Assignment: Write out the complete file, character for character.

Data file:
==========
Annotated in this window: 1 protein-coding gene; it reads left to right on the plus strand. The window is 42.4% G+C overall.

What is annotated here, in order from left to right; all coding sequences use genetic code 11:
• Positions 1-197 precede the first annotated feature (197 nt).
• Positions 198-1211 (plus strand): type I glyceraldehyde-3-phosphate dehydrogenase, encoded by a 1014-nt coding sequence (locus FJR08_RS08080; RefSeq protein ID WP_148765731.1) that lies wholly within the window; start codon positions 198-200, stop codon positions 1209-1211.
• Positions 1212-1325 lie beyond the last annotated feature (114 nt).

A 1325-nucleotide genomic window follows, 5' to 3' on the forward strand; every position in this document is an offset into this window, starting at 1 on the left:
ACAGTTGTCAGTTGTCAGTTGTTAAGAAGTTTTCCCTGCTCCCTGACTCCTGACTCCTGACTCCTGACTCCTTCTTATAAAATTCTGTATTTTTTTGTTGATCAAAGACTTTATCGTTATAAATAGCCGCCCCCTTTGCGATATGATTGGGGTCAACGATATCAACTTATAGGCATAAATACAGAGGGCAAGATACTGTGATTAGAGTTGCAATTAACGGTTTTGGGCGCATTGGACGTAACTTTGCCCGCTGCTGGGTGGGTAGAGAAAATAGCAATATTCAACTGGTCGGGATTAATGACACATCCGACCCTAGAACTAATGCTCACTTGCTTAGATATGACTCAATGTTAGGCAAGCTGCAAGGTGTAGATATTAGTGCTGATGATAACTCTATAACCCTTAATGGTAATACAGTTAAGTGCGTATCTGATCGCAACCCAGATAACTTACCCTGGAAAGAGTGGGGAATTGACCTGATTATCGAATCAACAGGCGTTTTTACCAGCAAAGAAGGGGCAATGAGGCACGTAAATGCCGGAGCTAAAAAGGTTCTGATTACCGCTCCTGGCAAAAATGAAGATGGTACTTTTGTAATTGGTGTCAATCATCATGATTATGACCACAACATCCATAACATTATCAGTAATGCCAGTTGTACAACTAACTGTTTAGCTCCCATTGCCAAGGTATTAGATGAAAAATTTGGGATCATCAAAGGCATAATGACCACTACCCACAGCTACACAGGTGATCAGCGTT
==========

Annotated in this window: 1 protein-coding gene; it reads left to right on the plus strand. The window is 42.4% G+C overall.

What is annotated here, in order from left to right; all coding sequences use genetic code 11:
• Positions 1-197 precede the first annotated feature (197 nt).
• Positions 198-1211 (plus strand): type I glyceraldehyde-3-phosphate dehydrogenase, encoded by a 1014-nt coding sequence (locus FJR08_RS08080; RefSeq protein ID WP_148765731.1) that lies wholly within the window; start codon positions 198-200, stop codon positions 1209-1211.
• Positions 1212-1325 lie beyond the last annotated feature (114 nt).

A 1325-nucleotide genomic window follows, 5' to 3' on the forward strand; every position in this document is an offset into this window, starting at 1 on the left:
ACAGTTGTCAGTTGTCAGTTGTTAAGAAGTTTTCCCTGCTCCCTGACTCCTGACTCCTGACTCCTGACTCCTTCTTATAAAATTCTGTATTTTTTTGTTGATCAAAGACTTTATCGTTATAAATAGCCGCCCCCTTTGCGATATGATTGGGGTCAACGATATCAACTTATAGGCATAAATACAGAGGGCAAGATACTGTGATTAGAGTTGCAATTAACGGTTTTGGGCGCATTGGACGTAACTTTGCCCGCTGCTGGGTGGGTAGAGAAAATAGCAATATTCAACTGGTCGGGATTAATGACACATCCGACCCTAGAACTAATGCTCACTTGCTTAGATATGACTCAATGTTAGGCAAGCTGCAAGGTGTAGATATTAGTGCTGATGATAACTCTATAACCCTTAATGGTAATACAGTTAAGTGCGTATCTGATCGCAACCCAGATAACTTACCCTGGAAAGAGTGGGGAATTGACCTGATTATCGAATCAACAGGCGTTTTTACCAGCAAAGAAGGGGCAATGAGGCACGTAAATGCCGGAGCTAAAAAGGTTCTGATTACCGCTCCTGGCAAAAATGAAGATGGTACTTTTGTAATTGGTGTCAATCATCATGATTATGACCACAACATCCATAACATTATCAGTAATGCCAGTTGTACAACTAACTGTTTAGCTCCCATTGCCAAGGTATTAGATGAAAAATTTGGGATCATCAAAGGCATAATGACCACTACCCACAGCTACACAGGTGATCAGCGTT